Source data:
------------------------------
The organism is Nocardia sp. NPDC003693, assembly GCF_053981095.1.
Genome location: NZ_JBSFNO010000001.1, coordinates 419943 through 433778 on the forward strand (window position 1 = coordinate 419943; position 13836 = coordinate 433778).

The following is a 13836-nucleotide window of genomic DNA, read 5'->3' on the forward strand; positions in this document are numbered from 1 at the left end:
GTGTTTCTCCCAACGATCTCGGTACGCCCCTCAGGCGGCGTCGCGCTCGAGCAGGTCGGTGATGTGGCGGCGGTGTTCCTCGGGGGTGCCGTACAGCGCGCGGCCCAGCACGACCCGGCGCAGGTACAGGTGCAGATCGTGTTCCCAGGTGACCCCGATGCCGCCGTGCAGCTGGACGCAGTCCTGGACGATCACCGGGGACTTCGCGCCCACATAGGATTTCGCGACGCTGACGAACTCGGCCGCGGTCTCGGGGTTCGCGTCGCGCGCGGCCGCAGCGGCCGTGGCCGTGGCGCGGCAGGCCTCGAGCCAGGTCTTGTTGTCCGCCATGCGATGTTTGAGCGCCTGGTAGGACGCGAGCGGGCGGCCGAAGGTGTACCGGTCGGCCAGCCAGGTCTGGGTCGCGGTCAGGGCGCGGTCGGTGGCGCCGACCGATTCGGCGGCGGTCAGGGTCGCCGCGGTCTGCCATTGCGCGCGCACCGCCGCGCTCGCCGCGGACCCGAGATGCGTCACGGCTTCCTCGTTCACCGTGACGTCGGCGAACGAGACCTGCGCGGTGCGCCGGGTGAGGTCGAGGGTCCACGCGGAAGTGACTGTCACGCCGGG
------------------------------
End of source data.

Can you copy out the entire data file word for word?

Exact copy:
The organism is Nocardia sp. NPDC003693, assembly GCF_053981095.1.
Genome location: NZ_JBSFNO010000001.1, coordinates 419943 through 433778 on the forward strand (window position 1 = coordinate 419943; position 13836 = coordinate 433778).

The following is a 13836-nucleotide window of genomic DNA, read 5'->3' on the forward strand; positions in this document are numbered from 1 at the left end:
GTGTTTCTCCCAACGATCTCGGTACGCCCCTCAGGCGGCGTCGCGCTCGAGCAGGTCGGTGATGTGGCGGCGGTGTTCCTCGGGGGTGCCGTACAGCGCGCGGCCCAGCACGACCCGGCGCAGGTACAGGTGCAGATCGTGTTCCCAGGTGACCCCGATGCCGCCGTGCAGCTGGACGCAGTCCTGGACGATCACCGGGGACTTCGCGCCCACATAGGATTTCGCGACGCTGACGAACTCGGCCGCGGTCTCGGGGTTCGCGTCGCGCGCGGCCGCAGCGGCCGTGGCCGTGGCGCGGCAGGCCTCGAGCCAGGTCTTGTTGTCCGCCATGCGATGTTTGAGCGCCTGGTAGGACGCGAGCGGGCGGCCGAAGGTGTACCGGTCGGCCAGCCAGGTCTGGGTCGCGGTCAGGGCGCGGTCGGTGGCGCCGACCGATTCGGCGGCGGTCAGGGTCGCCGCGGTCTGCCATTGCGCGCGCACCGCCGCGCTCGCCGCGGACCCGAGATGCGTCACGGCTTCCTCGTTCACCGTGACGTCGGCGAACGAGACCTGCGCGGTGCGCCGGGTGAGGTCGAGGGTCCACGCGGAAGTGACTGTCACGCCGGG